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all. where there has been trained today, they started a lot later than usual and they finished earlier as well. nothing at all has been running between london and some other major cities, including edinburgh, newcastle and brighton. the train drivers union aslef is demanding a pay rise amid high inflation. the rmt once that for its rail worker members, two and argue job security and working conditions are under threat. it says its current mandate for strike action last until late november.— strike action last until late november. ~ ., . november. we are commencing every ballot _ november. we are commencing every ballot next _ november. we are commencing every ballot next week. - november. we are commencing every ballot next week. that - every ballot next week. that process will be under way and we expect a very healthy return and a fresh mandate that will go through until the middle of next year if that is what's needed. we don't want that, we would rather get a settlement and get this dispute out the way and get back to normal. rail industry bosses say they want to give a pay rise but the impact of the pandemic of finances and travel patterns means reforms must be agreed to afford it. me means reforms must be agreed to afford it. ~ ., afford it. we need to standardise - afford it. we need to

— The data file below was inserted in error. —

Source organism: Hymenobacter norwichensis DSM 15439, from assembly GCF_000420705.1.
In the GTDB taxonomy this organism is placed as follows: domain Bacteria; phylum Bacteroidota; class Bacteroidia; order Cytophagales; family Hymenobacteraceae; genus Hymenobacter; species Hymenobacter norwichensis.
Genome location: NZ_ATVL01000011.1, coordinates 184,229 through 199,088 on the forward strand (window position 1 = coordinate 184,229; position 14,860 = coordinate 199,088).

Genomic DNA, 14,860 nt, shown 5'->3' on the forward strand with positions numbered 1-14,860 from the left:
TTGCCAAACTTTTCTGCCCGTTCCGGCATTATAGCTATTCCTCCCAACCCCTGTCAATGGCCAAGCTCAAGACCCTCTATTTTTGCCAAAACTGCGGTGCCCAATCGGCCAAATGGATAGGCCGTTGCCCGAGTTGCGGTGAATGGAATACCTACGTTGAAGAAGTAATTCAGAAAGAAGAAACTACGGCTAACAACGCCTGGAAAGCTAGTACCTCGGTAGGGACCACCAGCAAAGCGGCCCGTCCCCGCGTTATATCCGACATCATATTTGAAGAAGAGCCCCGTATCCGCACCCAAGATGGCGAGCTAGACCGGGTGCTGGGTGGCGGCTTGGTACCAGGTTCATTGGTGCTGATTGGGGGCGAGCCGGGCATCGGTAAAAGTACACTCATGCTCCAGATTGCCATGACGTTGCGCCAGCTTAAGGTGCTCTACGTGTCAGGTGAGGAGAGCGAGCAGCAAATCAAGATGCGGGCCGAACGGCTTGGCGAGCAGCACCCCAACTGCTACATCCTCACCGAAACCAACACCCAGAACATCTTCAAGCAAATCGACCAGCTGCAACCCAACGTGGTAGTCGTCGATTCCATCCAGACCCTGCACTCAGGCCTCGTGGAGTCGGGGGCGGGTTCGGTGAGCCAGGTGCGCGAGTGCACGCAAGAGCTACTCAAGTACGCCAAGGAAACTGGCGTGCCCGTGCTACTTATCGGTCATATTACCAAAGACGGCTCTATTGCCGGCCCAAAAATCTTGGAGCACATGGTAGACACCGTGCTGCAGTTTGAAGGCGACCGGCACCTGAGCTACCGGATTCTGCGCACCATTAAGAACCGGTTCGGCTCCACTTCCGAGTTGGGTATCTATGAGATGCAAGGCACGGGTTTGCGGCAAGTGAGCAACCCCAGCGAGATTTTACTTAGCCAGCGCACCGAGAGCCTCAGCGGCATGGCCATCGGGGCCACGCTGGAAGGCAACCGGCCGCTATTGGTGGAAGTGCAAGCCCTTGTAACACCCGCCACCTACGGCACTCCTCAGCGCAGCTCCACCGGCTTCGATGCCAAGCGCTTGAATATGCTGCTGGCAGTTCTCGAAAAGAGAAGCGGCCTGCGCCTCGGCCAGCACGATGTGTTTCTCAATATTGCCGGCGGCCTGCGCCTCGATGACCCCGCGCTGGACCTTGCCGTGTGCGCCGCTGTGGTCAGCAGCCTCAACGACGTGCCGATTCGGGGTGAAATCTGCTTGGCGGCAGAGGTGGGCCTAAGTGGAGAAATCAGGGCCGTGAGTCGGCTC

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standardise areas . afford it. we need to standardise areas of| afford it. we need to - standardise areas of working practices that will then allow us to— practices that will then allow us to give staff an increase. but — us to give staff an increase. but we _ us to give staff an increase. but we can't forget there is a £2 billion— but we can't forget there is a £2 billion funding gap and there _ £2 billion funding gap and there is— £2 billion funding gap and there is no new money, we have -ot there is no new money, we have got to— there is no new money, we have got to generate that money from within_ got to generate that money from within the industry. negotiations continue and the new transport secretary recently met with the rmt and aslef leaders. but there has been no breakthrough and unions have made it clear more strikes could be coming down the track. katie austin, bbc news. people in tunisia have taken to the streets this week, to protest about the high cost of living and food shortages. more than half of the population is now living in poverty, and almost 700,000 people have left the country, headed for europe, since the start of the year. anna foster reports from the capital, tunis. "i'm telling you to take care of your country. "don't leave." this is the angry new conversation on the streets of tunisia. food is more expensive than ever before. each month, inflation